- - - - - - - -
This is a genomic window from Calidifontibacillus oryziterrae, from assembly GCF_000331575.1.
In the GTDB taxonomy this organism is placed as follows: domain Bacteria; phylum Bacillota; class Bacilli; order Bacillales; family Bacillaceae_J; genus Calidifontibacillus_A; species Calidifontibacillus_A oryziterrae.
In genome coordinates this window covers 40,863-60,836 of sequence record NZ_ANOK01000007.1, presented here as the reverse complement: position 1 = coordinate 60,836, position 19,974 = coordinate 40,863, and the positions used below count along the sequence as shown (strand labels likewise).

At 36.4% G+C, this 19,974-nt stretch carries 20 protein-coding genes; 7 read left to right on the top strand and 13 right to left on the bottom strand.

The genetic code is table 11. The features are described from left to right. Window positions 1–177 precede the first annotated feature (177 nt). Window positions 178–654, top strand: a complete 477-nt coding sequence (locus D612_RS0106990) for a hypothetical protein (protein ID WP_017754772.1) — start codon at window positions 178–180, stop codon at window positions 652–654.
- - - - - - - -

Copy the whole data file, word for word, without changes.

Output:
This is a genomic window from Calidifontibacillus oryziterrae, from assembly GCF_000331575.1.
In the GTDB taxonomy this organism is placed as follows: domain Bacteria; phylum Bacillota; class Bacilli; order Bacillales; family Bacillaceae_J; genus Calidifontibacillus_A; species Calidifontibacillus_A oryziterrae.
In genome coordinates this window covers 40,863-60,836 of sequence record NZ_ANOK01000007.1, presented here as the reverse complement: position 1 = coordinate 60,836, position 19,974 = coordinate 40,863, and the positions used below count along the sequence as shown (strand labels likewise).

At 36.4% G+C, this 19,974-nt stretch carries 20 protein-coding genes; 7 read left to right on the top strand and 13 right to left on the bottom strand.

The genetic code is table 11. The features are described from left to right. Window positions 1–177 precede the first annotated feature (177 nt). Window positions 178–654, top strand: a complete 477-nt coding sequence (locus D612_RS0106990) for a hypothetical protein (protein ID WP_017754772.1) — start codon at window positions 178–180, stop codon at window positions 652–654.